Gender Bias in Middle School Classrooms

Gender Bias in Middle School Classrooms Trinity College Trinity College Digital Repository Senior Theses and Projects Student Works 4-1-2005 Gender Bias in Middle School Classrooms Jessica Baker Trinity College Follow this and additional works

More information

INTERVENTION STRATEGIES ON A SCHOOL BUS

INTERVENTION STRATEGIES ON A SCHOOL BUS LEADER S GUIDE 1598-LDG-E INTERVENTION STRATEGIES ON A SCHOOL BUS Quality Safety and Health Products, for Today...and Tomorrow INTERVENTION STRATEGIES REFERENCE GUIDE Special ed students, as well as regular

More information

Brandi Simonsen, Ph.D. Sarah Fairbanks, M.S. The Center for Behavioral Education and Research University of Connecticut

Brandi Simonsen, Ph.D. Sarah Fairbanks, M.S. The Center for Behavioral Education and Research University of Connecticut What Every Teacher Should Know: Evidence Based Practices in Classroom Management Brandi Simonsen, Ph.D. Sarah Fairbanks, M.S. The Center for Behavioral Education and Research University of Connecticut

More information

Intervention for Distractible and Hyperactive Students: Increasing On Task Behavior for Greg. Ashley Mellor. Michigan State University CEP 832

Intervention for Distractible and Hyperactive Students: Increasing On Task Behavior for Greg. Ashley Mellor. Michigan State University CEP 832 Intervention for Distractible and Hyperactive Students: Increasing On Task Behavior for Greg Ashley Mellor Michigan State University CEP 832 INTERVENTION FOR DISTRACTIBLE AND HYPERACTIVE STUDENTS 1 Problem

More information

Setting Limits with the Strong- Willed Student

Setting Limits with the Strong- Willed Student Setting Limits with the Strong- Willed Student Basic Facts About Strong-Willed Children 1) Strong-willed children are normal but they do have a well defined temperament! 2) Strong-willed children are not

More information

Primary Behaviour Policy

Primary Behaviour Policy Primary Behaviour Policy 'Behaviour' is the way we act and respond to people and to situations we find ourselves in. Aims To apply positive policies to create a caring, family atmosphere in which teaching

More information

TEACHING AND LEARNING POLICY

TEACHING AND LEARNING POLICY Page 1 of 12 TEACHING AND LEARNING POLICY We want our pupils to: Be eager, excited, curious and engaged in learning. Have a sense of self and are happy, confident and emotionally healthy. Be able to co-operate

More information

Assessment 2 Philosophy of Teaching and Behaviour Management Plan

Assessment 2 Philosophy of Teaching and Behaviour Management Plan Assessment 2 Philosophy of Teaching and Behaviour Management Plan Part 1: Philosophy of Teaching I believe that educators are to effectively plan, implement and evaluate programs for students that will

More information

Positive reinforcement

Positive reinforcement Positive reinforcement 6 Motivation only enables us to do what we are already capable of doing. Robert Sylwester, Emeritus Professor of Education, University of Oregon To make positive changes, students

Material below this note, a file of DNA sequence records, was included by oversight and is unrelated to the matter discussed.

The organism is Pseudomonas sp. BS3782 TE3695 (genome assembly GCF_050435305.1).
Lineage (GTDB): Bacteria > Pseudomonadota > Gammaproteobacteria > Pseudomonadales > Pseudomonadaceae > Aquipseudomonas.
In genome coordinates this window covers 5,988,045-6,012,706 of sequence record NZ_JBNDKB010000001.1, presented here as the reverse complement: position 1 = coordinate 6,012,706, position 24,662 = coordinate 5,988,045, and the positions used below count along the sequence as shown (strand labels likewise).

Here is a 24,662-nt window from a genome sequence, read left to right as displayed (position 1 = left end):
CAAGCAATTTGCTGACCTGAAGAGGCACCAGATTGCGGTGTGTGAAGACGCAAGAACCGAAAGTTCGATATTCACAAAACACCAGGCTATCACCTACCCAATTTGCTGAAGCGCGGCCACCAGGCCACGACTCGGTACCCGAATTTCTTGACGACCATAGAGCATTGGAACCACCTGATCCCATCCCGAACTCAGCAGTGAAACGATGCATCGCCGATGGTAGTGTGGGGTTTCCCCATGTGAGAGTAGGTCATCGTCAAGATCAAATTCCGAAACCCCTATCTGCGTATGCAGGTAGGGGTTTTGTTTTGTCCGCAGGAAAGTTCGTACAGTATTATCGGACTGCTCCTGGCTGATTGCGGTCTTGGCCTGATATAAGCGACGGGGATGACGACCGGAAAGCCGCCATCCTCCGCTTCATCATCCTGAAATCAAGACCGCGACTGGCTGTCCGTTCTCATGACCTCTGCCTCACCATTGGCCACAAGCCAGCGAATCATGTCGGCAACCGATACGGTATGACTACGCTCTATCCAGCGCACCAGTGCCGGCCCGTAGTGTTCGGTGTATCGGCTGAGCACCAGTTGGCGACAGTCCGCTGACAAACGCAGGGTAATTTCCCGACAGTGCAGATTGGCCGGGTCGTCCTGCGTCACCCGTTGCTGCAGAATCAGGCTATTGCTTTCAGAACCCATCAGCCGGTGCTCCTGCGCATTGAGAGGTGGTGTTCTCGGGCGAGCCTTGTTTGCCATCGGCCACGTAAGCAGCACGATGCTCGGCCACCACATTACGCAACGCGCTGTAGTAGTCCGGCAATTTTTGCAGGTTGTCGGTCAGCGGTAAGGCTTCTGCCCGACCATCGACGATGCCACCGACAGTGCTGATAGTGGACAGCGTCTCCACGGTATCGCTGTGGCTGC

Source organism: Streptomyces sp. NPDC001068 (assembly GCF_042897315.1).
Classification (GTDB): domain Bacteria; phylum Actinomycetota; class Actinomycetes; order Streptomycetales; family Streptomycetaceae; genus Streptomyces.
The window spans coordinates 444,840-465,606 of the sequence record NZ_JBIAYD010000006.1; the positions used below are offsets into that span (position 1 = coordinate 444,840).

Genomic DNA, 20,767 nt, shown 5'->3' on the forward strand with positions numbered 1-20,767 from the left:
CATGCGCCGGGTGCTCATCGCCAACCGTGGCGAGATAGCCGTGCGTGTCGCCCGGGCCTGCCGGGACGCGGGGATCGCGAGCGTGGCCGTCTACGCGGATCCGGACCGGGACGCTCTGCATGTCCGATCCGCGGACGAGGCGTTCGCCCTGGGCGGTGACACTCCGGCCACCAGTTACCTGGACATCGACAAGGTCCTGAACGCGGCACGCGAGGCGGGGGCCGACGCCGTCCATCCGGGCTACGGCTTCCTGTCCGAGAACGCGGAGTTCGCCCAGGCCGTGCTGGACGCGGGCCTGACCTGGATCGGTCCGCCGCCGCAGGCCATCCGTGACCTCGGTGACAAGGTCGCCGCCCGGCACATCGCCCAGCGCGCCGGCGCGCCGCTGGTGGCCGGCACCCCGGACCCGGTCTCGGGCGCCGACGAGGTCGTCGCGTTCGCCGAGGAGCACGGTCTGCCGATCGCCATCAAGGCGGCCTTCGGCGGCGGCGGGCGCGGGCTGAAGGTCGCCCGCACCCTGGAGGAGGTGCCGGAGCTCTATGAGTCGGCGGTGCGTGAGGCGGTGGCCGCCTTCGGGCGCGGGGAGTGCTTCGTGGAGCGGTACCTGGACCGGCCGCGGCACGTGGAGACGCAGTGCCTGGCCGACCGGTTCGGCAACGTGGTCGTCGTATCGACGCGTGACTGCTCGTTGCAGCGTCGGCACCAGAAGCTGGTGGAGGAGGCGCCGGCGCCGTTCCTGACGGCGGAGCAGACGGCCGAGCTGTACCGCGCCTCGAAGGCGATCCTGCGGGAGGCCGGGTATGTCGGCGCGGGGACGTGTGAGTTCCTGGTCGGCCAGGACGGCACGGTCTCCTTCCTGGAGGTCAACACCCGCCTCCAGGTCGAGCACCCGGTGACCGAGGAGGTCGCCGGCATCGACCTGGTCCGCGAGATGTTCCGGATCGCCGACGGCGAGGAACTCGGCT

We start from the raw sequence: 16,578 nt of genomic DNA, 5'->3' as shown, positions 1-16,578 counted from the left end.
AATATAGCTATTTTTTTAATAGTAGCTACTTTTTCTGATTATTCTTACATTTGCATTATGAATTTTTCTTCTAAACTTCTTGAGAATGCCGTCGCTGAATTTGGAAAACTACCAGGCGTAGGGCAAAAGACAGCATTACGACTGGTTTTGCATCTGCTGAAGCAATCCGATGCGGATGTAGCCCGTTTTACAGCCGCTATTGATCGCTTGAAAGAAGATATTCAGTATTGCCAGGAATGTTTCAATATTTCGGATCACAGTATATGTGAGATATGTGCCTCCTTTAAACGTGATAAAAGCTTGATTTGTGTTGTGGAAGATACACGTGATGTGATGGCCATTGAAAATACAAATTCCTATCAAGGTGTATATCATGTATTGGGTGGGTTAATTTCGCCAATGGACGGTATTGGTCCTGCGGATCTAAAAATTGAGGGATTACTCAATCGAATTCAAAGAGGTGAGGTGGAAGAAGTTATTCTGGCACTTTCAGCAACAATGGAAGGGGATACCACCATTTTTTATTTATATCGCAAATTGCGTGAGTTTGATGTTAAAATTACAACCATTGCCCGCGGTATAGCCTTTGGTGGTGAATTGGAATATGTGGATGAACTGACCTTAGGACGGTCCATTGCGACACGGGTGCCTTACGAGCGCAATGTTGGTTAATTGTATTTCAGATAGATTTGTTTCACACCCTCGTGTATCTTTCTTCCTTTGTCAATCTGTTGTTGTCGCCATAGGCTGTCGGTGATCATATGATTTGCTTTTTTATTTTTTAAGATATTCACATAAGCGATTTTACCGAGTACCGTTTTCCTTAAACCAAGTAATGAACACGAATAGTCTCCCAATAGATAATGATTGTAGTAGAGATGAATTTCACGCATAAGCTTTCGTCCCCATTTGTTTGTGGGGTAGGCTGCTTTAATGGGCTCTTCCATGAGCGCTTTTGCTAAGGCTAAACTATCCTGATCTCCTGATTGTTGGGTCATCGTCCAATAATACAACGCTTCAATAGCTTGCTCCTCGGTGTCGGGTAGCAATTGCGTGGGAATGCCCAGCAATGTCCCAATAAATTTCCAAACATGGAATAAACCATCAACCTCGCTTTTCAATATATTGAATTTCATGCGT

More information

Managing Student Behavior SHIR PALMON, ELISABETH KANE, ANA DAMME, & NATALIE HOFF UNIVERSITY OF NEBRASKA LINCOLN OCTOBER 26, 2016

Managing Student Behavior SHIR PALMON, ELISABETH KANE, ANA DAMME, & NATALIE HOFF UNIVERSITY OF NEBRASKA LINCOLN OCTOBER 26, 2016 Managing Student Behavior SHIR PALMON, ELISABETH KANE, ANA DAMME, & NATALIE HOFF UNIVERSITY OF NEBRASKA LINCOLN OCTOBER 26, 2016 How long have you been a para educator? What type of school are you at?

More information

Things to Do. Token Economy. Pinpoint behaviors to be changed. Build the token economy. Implement the program. Definition

Things to Do. Token Economy. Pinpoint behaviors to be changed. Build the token economy. Implement the program. Definition Definition A token economy is a system of individual reinforcement of target behaviors in which tokens are administered and exchanged later for backup reinforcers. To be successful, a person must be reinforced

More information

The Negative Impact of Rewards and Ineffective Praise on Student Motivation

The Negative Impact of Rewards and Ineffective Praise on Student Motivation ESSAI Volume 8 Article 24 4-1-2011 The Negative Impact of Rewards and Ineffective Praise on Student Motivation Julie Kelsey College of DuPage Follow this and additional works at: http://dc.cod.edu/essai

More information

Code of Behaviour - 1 -

Code of Behaviour - 1 - Code of Behaviour St. Ciaran s National School has a central role in the children's social and moral development just as it does in their academic development. In seeking to define acceptable standards

More information

Positive Reinforcement:

Positive Reinforcement: Positive Reinforcement: Will Work for Coffee Johns & Patrick Presentation Expectations Honor each other s time Actively listen: turn off laptops, ipods, cell phones; avoid side conversations; put aside

More information

A Gift for Friends and Family of www.villaristudios.com 1 Table of Contents Part I How to Build Self Esteem in Your Child through Martial Arts Respected Role Models Giving the Child Attention Discipline

More information

The student I chose for this case study is a second grade student at an elementary

The student I chose for this case study is a second grade student at an elementary I. Analysis and Synthesis The student I chose for this case study is a second grade student at an elementary school. I will call him John Smith. John is a Hispanic student who has two other siblings: a

More information

Staying Motivated. What is Motivation?